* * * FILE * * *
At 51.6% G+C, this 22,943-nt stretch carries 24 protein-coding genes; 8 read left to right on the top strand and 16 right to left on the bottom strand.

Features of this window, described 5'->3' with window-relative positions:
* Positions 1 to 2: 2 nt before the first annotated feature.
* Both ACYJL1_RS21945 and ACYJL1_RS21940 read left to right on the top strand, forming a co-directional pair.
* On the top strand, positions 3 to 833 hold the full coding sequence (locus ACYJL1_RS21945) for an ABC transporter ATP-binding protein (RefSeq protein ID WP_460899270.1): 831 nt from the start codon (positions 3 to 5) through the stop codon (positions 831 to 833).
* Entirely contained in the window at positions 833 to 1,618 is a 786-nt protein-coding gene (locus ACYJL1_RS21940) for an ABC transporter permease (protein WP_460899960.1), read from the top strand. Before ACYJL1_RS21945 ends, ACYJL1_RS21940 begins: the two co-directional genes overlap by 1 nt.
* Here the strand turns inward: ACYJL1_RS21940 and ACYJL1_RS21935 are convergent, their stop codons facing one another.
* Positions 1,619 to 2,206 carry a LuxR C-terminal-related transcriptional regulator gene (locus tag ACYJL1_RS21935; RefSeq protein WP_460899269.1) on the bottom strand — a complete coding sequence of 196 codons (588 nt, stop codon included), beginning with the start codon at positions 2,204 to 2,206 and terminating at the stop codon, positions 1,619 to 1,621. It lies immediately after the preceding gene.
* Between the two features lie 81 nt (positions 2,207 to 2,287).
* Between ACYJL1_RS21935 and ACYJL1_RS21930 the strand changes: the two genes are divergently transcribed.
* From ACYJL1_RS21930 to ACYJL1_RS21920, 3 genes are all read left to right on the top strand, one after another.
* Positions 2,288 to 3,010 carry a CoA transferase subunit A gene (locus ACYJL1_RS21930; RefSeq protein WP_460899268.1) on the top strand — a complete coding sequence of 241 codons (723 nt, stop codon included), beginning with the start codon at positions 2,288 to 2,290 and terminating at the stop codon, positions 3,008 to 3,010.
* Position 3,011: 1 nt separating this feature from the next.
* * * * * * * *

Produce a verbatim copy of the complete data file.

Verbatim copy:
At 51.6% G+C, this 22,943-nt stretch carries 24 protein-coding genes; 8 read left to right on the top strand and 16 right to left on the bottom strand.

Features of this window, described 5'->3' with window-relative positions:
* Positions 1 to 2: 2 nt before the first annotated feature.
* Both ACYJL1_RS21945 and ACYJL1_RS21940 read left to right on the top strand, forming a co-directional pair.
* On the top strand, positions 3 to 833 hold the full coding sequence (locus ACYJL1_RS21945) for an ABC transporter ATP-binding protein (RefSeq protein ID WP_460899270.1): 831 nt from the start codon (positions 3 to 5) through the stop codon (positions 831 to 833).
* Entirely contained in the window at positions 833 to 1,618 is a 786-nt protein-coding gene (locus ACYJL1_RS21940) for an ABC transporter permease (protein WP_460899960.1), read from the top strand. Before ACYJL1_RS21945 ends, ACYJL1_RS21940 begins: the two co-directional genes overlap by 1 nt.
* Here the strand turns inward: ACYJL1_RS21940 and ACYJL1_RS21935 are convergent, their stop codons facing one another.
* Positions 1,619 to 2,206 carry a LuxR C-terminal-related transcriptional regulator gene (locus tag ACYJL1_RS21935; RefSeq protein WP_460899269.1) on the bottom strand — a complete coding sequence of 196 codons (588 nt, stop codon included), beginning with the start codon at positions 2,204 to 2,206 and terminating at the stop codon, positions 1,619 to 1,621. It lies immediately after the preceding gene.
* Between the two features lie 81 nt (positions 2,207 to 2,287).
* Between ACYJL1_RS21935 and ACYJL1_RS21930 the strand changes: the two genes are divergently transcribed.
* From ACYJL1_RS21930 to ACYJL1_RS21920, 3 genes are all read left to right on the top strand, one after another.
* Positions 2,288 to 3,010 carry a CoA transferase subunit A gene (locus ACYJL1_RS21930; RefSeq protein WP_460899268.1) on the top strand — a complete coding sequence of 241 codons (723 nt, stop codon included), beginning with the start codon at positions 2,288 to 2,290 and terminating at the stop codon, positions 3,008 to 3,010.
* Position 3,011: 1 nt separating this feature from the next.